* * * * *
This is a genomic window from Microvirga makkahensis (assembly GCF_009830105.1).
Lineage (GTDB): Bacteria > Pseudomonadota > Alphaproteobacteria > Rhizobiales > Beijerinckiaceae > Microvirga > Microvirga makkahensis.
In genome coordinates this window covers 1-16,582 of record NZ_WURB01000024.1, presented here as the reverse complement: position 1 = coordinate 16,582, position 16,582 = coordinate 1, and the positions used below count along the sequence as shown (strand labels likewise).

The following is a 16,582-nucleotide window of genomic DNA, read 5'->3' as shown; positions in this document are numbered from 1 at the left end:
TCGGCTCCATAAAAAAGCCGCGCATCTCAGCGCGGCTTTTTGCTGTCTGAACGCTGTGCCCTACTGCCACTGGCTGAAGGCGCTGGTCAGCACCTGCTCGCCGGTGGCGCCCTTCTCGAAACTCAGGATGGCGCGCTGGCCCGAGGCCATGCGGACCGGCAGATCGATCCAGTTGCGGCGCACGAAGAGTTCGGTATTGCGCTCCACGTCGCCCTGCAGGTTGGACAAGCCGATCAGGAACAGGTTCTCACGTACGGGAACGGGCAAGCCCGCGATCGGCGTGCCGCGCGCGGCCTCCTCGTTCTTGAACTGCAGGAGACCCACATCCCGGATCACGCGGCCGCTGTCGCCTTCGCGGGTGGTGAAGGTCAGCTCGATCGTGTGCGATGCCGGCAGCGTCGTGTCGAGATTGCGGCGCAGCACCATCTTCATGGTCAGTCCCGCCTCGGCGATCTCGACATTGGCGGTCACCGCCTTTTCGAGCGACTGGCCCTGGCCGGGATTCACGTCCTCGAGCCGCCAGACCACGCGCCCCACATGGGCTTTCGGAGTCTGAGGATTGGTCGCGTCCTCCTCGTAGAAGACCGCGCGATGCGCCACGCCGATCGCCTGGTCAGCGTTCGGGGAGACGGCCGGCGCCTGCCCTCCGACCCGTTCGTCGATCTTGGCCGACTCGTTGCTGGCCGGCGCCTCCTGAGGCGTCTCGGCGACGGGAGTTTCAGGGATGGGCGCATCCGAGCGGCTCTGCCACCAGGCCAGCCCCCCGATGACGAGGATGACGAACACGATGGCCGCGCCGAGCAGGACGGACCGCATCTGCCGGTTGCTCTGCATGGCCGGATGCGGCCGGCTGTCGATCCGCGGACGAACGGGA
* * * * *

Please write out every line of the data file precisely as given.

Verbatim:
This is a genomic window from Microvirga makkahensis (assembly GCF_009830105.1).
Lineage (GTDB): Bacteria > Pseudomonadota > Alphaproteobacteria > Rhizobiales > Beijerinckiaceae > Microvirga > Microvirga makkahensis.
In genome coordinates this window covers 1-16,582 of record NZ_WURB01000024.1, presented here as the reverse complement: position 1 = coordinate 16,582, position 16,582 = coordinate 1, and the positions used below count along the sequence as shown (strand labels likewise).

The following is a 16,582-nucleotide window of genomic DNA, read 5'->3' as shown; positions in this document are numbered from 1 at the left end:
TCGGCTCCATAAAAAAGCCGCGCATCTCAGCGCGGCTTTTTGCTGTCTGAACGCTGTGCCCTACTGCCACTGGCTGAAGGCGCTGGTCAGCACCTGCTCGCCGGTGGCGCCCTTCTCGAAACTCAGGATGGCGCGCTGGCCCGAGGCCATGCGGACCGGCAGATCGATCCAGTTGCGGCGCACGAAGAGTTCGGTATTGCGCTCCACGTCGCCCTGCAGGTTGGACAAGCCGATCAGGAACAGGTTCTCACGTACGGGAACGGGCAAGCCCGCGATCGGCGTGCCGCGCGCGGCCTCCTCGTTCTTGAACTGCAGGAGACCCACATCCCGGATCACGCGGCCGCTGTCGCCTTCGCGGGTGGTGAAGGTCAGCTCGATCGTGTGCGATGCCGGCAGCGTCGTGTCGAGATTGCGGCGCAGCACCATCTTCATGGTCAGTCCCGCCTCGGCGATCTCGACATTGGCGGTCACCGCCTTTTCGAGCGACTGGCCCTGGCCGGGATTCACGTCCTCGAGCCGCCAGACCACGCGCCCCACATGGGCTTTCGGAGTCTGAGGATTGGTCGCGTCCTCCTCGTAGAAGACCGCGCGATGCGCCACGCCGATCGCCTGGTCAGCGTTCGGGGAGACGGCCGGCGCCTGCCCTCCGACCCGTTCGTCGATCTTGGCCGACTCGTTGCTGGCCGGCGCCTCCTGAGGCGTCTCGGCGACGGGAGTTTCAGGGATGGGCGCATCCGAGCGGCTCTGCCACCAGGCCAGCCCCCCGATGACGAGGATGACGAACACGATGGCCGCGCCGAGCAGGACGGACCGCATCTGCCGGTTGCTCTGCATGGCCGGATGCGGCCGGCTGTCGATCCGCGGACGAACGGGA